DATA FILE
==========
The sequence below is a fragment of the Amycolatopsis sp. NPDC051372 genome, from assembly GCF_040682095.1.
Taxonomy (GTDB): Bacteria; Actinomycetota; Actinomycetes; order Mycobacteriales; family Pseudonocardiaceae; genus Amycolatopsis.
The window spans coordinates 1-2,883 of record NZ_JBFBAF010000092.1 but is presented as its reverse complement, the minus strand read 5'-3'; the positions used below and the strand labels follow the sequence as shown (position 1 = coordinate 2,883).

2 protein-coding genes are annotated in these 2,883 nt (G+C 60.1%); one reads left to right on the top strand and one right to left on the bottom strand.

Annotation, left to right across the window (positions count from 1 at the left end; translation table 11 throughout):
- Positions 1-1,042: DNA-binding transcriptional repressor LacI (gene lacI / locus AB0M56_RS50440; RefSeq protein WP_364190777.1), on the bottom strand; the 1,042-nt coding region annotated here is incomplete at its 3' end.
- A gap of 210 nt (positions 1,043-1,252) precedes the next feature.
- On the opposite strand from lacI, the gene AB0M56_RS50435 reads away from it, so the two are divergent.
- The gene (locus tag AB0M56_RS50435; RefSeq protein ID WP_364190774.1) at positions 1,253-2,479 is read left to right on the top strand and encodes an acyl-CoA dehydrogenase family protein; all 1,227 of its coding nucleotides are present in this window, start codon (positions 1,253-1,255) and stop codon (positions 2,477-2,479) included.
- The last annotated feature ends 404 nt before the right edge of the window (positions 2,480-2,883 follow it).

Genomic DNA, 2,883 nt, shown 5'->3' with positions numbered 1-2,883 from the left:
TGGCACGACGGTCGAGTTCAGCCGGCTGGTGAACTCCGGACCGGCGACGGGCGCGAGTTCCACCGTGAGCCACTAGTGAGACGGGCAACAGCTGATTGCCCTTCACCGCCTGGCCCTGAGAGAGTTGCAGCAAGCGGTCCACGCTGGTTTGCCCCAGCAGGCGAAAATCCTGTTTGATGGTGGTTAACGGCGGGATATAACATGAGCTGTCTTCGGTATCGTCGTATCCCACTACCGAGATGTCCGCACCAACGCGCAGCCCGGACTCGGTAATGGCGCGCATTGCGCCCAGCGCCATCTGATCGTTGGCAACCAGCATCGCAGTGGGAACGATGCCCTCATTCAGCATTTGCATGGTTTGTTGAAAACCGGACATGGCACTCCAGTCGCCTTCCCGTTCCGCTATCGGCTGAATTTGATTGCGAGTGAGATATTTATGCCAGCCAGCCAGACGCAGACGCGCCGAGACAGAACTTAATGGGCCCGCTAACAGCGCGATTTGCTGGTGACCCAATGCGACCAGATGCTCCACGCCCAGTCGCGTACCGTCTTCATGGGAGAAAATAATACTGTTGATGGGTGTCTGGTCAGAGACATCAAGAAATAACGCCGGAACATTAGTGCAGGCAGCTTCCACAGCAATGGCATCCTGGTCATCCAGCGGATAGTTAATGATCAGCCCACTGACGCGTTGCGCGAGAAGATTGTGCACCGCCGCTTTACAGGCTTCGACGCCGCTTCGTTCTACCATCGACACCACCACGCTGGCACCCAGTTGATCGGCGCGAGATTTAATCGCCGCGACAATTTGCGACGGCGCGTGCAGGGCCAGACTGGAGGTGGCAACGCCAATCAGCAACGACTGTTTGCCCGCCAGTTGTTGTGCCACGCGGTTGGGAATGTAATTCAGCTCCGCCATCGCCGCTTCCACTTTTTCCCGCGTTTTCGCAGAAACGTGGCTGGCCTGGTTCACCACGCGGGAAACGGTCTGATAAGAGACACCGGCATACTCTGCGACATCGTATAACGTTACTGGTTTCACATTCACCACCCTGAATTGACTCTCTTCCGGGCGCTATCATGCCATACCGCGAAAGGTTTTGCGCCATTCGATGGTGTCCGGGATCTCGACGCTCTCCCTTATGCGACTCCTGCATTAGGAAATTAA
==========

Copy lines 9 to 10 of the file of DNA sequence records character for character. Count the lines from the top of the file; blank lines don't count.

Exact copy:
- The gene (locus tag AB0M56_RS50435; RefSeq protein ID WP_364190774.1) at positions 1,253-2,479 is read left to right on the top strand and encodes an acyl-CoA dehydrogenase family protein; all 1,227 of its coding nucleotides are present in this window, start codon (positions 1,253-1,255) and stop codon (positions 2,477-2,479) included.
- The last annotated feature ends 404 nt before the right edge of the window (positions 2,480-2,883 follow it).